It is fashionable at the moment to believe that Europe, and all financial assets associated with that famous old continent, are “hopelessly buggered” (to borrow a technical English engineering term). Greece is a catastrophe, the other PIGS not far behind, the policy response is a feckless mess, the Germans are hopelessly stubborn, and the whole ridiculous Rube Goldberg configuration of acronyms, summits, and bureaucrats is one headline away from unzipping into uncontrolled monetary and economic chaos. This at least is the market’s story, with the bearish chorus on Europe reaching jet engine decibel levels.
Exhibit A is the speculative EUR/USD short position from the CFTC commitment of traders report, which every Friday shows a fresh record. Non commercial euro traders are as bearish as they have ever been, exceeding even the extremes seen in May 2010 when the Greek nightmare firs burst on the scene. CTAs are clearly on board the Euro doom train, but evidence suggests their real money friends are right there with them. Exhibit B might be this story, reporting that U.S. money market funds (representing almost $600B in AUM) cut their lending to French banks by a modest 97% over the course of 2011…looks like those guys are out already, I would say.
Cheesehedge is also interested in the real money custodial flow information which is compiled by State Street (most recent data summarized in the table below). The State Street data suggests real money investors have a 93% percentile long in the dollar, against an 18% percentile long position in the euro. Real money is very clearly underweight Eurozone risk here, even as recent flow data (the first 3 columns) are beginning to suggest a strong flow of money back into the Eurozone.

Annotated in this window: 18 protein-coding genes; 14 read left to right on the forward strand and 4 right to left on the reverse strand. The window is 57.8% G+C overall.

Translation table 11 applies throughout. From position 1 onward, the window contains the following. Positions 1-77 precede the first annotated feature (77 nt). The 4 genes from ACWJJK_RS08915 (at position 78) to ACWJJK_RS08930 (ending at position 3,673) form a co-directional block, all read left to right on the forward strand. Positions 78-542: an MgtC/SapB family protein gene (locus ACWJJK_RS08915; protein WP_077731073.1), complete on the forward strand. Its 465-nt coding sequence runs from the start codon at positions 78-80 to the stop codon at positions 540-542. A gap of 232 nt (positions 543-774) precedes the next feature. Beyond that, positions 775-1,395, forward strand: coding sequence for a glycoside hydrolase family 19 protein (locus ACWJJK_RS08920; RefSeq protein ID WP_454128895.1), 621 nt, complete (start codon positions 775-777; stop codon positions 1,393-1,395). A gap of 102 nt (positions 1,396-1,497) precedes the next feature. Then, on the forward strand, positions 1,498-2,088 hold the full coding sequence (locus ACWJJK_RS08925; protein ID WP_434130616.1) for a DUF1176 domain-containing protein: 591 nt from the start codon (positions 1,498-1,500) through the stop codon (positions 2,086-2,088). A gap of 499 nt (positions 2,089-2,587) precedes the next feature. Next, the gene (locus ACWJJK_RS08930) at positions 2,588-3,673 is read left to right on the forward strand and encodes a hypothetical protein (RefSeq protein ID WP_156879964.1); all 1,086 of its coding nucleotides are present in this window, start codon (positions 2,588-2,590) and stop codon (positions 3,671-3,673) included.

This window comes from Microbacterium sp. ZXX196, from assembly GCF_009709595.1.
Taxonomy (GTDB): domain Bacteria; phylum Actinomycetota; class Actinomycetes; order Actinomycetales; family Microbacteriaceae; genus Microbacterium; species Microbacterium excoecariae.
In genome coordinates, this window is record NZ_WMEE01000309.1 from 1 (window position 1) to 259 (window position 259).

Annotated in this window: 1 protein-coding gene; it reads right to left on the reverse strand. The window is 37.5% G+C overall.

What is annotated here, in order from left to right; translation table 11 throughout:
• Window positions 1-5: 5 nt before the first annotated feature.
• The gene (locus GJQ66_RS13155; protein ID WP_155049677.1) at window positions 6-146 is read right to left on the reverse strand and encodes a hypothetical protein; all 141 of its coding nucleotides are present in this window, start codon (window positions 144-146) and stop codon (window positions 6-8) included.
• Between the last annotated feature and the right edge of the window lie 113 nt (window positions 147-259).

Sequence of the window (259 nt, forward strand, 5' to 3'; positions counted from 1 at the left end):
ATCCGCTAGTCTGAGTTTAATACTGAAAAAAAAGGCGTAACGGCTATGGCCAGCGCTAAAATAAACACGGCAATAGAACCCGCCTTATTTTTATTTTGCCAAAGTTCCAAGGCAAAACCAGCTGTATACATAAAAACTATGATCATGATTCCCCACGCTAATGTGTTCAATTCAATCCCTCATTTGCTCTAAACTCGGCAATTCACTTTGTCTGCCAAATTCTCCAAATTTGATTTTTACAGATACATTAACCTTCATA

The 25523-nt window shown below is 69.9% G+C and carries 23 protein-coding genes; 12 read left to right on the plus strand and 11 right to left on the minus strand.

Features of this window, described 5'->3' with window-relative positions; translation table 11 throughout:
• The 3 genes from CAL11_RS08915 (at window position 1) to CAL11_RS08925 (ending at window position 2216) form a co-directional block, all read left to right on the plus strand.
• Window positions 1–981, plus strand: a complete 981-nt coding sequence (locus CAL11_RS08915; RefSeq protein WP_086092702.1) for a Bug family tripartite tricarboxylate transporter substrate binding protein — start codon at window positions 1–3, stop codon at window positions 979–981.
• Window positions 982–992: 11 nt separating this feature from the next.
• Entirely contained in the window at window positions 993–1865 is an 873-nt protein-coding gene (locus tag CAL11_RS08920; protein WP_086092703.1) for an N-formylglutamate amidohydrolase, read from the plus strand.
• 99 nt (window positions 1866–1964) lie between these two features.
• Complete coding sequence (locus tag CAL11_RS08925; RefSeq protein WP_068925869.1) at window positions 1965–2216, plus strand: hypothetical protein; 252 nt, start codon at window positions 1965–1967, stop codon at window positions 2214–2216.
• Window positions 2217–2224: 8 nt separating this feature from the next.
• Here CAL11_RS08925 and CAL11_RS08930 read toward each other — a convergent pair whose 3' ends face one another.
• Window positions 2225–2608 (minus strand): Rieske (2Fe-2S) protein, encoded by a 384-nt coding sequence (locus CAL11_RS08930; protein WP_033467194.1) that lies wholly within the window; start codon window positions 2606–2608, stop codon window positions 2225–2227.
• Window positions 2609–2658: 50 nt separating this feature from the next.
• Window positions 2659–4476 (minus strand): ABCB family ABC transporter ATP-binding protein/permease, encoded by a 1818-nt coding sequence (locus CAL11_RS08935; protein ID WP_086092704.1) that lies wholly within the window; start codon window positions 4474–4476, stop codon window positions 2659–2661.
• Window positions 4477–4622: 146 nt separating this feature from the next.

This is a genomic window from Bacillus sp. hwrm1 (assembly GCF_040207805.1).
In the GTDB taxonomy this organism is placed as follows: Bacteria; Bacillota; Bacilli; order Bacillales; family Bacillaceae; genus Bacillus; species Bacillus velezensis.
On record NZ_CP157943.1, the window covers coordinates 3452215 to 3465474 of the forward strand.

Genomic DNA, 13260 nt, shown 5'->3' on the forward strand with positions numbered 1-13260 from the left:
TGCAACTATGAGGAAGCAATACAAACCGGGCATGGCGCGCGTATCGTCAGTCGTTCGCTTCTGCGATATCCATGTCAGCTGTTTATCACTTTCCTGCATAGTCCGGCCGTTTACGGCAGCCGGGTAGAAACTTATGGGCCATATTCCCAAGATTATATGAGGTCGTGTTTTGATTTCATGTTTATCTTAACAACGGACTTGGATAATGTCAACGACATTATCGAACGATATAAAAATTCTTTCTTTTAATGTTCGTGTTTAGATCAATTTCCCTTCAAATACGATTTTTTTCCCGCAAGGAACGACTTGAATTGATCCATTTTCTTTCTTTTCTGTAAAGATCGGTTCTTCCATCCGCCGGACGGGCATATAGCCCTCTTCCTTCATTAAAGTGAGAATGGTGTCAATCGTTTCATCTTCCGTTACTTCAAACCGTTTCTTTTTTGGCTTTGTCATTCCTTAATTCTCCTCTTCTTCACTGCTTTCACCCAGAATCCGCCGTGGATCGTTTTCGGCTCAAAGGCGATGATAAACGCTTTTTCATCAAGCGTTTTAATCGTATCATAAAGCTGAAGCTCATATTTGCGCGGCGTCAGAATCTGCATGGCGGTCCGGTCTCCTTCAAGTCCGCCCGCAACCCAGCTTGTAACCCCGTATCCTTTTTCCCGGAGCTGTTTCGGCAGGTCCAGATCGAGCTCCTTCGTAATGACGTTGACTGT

So, we’ve got more or less record CTA and real money short positions, while a number of other things are happening which aren’t going according to Europocalypse script. For all the sturm und drang which accompanied Standard & Poor’s drive by downgrade of Europe on Friday, none of the Eurozone sovereigns are selling off except for Portugal (which is a technical victim of index related selling). Indeed, Italian and Spanish yields are well off their highs of the year, and seem unaffected by the downgrade drama.
Now consider some other important risk correlates with the Euro downtrade of late 2011: The EUR/USD basis swap and the EUR/USD option risk reversal. The EUR/USD risk reversal has had a massive rally in recent weeks, with an an almost 3 vol collapse in the put skew. The EUR/USD 1Y basis swap is lagging behind, but has also tightened considerably. In the past, a tightening EUR/USD basis and put skew have been strongly associated with rallies in spot EUR/USD (i.e., the white line in the graph below tends to follow the red and yellow lines higher).
Given the extreme EUR/USD bearishness out there, Cheesehedge believes the euro is setting up for a fairly imminent, and fairly epic, short squeeze. Yes, we know Greece is a joke. But the euro is also Germany’s money and Germany is booming (more on that later). The Euro, and Europe, has a history of surprising its doubters, and as a long term structural euro bear, Cheesehedge has the scars to prove it.
Cheesehedge is reminded of the original Battle of the Bulge, when the Allies assumed Germany was a beaten, whipped dog on the verge of collapse. Germany’s enemies were therefore shocked at the massive counterattack the Germans launched through the Ardennes in the winter of 1944/1945, throwing the Allies back and extending the war. Germany ultimately lost (as it will lose this monetary war), but not before inflicting a severe round of unexpected damage on its adversaries. The Euro was almost certainly a terrible idea from its inception, and the world would be a better place without it. Nevertheless, Cheesehedge feels a counterattack lurking in the Ardennes. Even the magazine cover indicator is flashing a warning:
Is this really the end? Not yet…